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September 12, 2012

Inbox — Sept. 12, 2012

Letters to the Editor

Thinking About Parking
The “Lost in thought” piece (LEO Weekly, Aug. 22) was very historically informative, as “The Thinker” is one of my favorite pieces of art. It is an honor to have it at our city’s most well-known university, and yet recently it seems full of irony. The University of Louisville is a well-loved education center, but this wonderful sculpture is indicative of quite the opposite of what the university is doing to their students. As of the last two years, they have provided a great disservice to their students and employees by constantly expanding the campus with new structures being built on the scant parking lots that are becoming more rare by the week.

The campus is known as the most likely place in Louisville to get a citation or tow for minor infractions. What exacerbates this situation is that, although there is severely inadequate parking for faculty and students, the price for parking passes is raised ridiculously each year (more than $300 presently). These are people simply coming to work and school who are gouged after already paying inflated tuition rates, and when no parking is available, they are towed for parking in “restricted areas.” These are greedy and malicious acts in an economy hardly supportive of struggling families. My point: There doesn’t seem to be much thinking about those who are paying U of L board members’ salaries. Please, give us all break!
Scott Clemens, West End

Low Blow, Bro
Damien McPherson recently reviewed The Relic: The Return of a Magic Mill (LEO Weekly, Aug. 29). It was not only a bad review, but McPherson successfully humiliated the artist, who happens to be my father. My dad consulted me during the entire production, seeking input that would help give his project a modern-day appeal. Though the CD will not resonate with people my age because it’s reminiscent of old school hip-hop, I was impressed with the lyrical and production content. I had no idea he was that good. Writers like McPherson are the reason I had no interest in journalism when I declared my major, because they oftentimes sit securely behind word processors pounding out words of bravado. Unlike law, with journalism, the accuser doesn’t have to face the accused, which is too bad, because comments like “… tell him to zip up his damn jump suit and stop rapping” make me wish McPherson one day encounters The Relic. For his benefit, I hope McPherson is as tough as his words.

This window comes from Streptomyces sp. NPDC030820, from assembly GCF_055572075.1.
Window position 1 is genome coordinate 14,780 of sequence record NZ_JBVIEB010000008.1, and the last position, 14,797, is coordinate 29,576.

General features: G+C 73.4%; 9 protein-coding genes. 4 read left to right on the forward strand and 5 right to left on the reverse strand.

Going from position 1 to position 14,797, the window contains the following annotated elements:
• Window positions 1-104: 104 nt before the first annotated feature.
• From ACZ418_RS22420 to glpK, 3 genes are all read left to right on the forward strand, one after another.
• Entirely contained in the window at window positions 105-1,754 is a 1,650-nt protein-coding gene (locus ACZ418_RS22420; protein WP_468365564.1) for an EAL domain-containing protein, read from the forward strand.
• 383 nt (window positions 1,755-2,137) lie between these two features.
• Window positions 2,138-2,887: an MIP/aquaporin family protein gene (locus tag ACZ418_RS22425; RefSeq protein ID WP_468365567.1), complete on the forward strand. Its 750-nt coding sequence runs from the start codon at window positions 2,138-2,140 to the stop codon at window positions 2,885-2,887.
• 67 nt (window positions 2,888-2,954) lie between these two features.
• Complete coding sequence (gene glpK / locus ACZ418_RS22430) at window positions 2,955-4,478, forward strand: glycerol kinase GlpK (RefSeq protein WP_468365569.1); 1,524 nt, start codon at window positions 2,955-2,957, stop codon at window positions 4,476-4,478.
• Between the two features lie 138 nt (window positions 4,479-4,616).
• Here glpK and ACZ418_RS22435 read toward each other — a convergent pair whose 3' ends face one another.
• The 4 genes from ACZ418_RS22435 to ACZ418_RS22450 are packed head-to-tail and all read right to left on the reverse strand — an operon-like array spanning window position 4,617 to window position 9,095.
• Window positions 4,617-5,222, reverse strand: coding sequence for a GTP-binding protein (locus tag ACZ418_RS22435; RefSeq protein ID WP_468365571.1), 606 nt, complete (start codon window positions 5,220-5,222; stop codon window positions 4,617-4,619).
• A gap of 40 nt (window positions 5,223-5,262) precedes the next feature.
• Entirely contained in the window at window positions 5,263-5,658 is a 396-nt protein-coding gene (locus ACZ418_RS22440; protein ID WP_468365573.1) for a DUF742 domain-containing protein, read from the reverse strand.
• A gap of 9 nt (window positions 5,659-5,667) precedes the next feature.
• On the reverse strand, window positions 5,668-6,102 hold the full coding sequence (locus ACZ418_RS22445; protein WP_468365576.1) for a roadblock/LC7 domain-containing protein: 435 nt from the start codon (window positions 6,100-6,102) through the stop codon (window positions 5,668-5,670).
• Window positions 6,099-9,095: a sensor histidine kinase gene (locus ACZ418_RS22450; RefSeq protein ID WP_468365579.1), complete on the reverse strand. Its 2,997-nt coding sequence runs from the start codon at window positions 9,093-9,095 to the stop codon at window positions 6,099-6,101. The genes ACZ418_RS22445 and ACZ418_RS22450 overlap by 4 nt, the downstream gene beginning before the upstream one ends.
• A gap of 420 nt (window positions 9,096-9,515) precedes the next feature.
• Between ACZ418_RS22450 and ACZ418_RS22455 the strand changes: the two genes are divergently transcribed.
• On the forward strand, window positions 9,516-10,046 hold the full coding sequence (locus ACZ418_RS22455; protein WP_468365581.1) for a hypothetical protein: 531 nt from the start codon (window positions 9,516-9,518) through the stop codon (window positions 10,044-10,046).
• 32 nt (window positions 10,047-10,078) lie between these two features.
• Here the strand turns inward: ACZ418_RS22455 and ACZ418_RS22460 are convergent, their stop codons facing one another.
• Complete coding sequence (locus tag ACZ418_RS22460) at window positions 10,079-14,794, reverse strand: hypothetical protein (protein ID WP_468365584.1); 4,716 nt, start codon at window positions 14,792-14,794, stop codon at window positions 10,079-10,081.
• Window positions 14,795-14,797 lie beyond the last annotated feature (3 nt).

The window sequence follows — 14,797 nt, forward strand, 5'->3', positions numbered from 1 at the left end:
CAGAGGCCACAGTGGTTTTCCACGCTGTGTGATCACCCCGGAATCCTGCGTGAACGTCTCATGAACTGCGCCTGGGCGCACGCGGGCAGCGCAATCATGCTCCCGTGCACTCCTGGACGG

Christopher Milliron, Old Louisville

Beat Your Meat
In response to Kevin Gibson’s Aug. 29 Taste Bud, “It isn’t a wing if it isn’t made of meat”: OK, Mr. Gibson, I’ve got a bone to pick (pun intended) with you. For you to tell vegans that we should just go ahead and “order up some wings” because eating faux meat means we’re secretly craving animal flesh is extremely insulting and completely misses the point.

I didn’t give up meat because I hated the flavor of it; I gave it up because I don’t believe animals should be raised for human consumption. I also believe in the health advantages of a vegan diet (as does my doctor). I don’t think any vegan will tell you that faux meats (and, um, Mr. Gibson, you do understand what “faux” means, right?) taste just like the real thing, but they serve a purpose for people who want to transition to a vegetarian/vegan diet.

I’ve never had the vegan wings from BBC, so for all I know, they might have tasted like crap. But I commend any restaurant that tries to accommodate a growing number of vegans in this town. (I just wish the server wasn’t so negative about them — taste is subjective, after all.)

I “own” my choice to lead a cruelty-free lifestyle, Mr. Gibson. And, hey, it’s OK if you want to “own” your choice to eat meat. But don’t make fun of my lifestyle because of one experience you had and the five minutes you spent Googling “seitan” on your smartphone while waiting for your “real” wings to arrive.
Amanda White, Schnitzelburg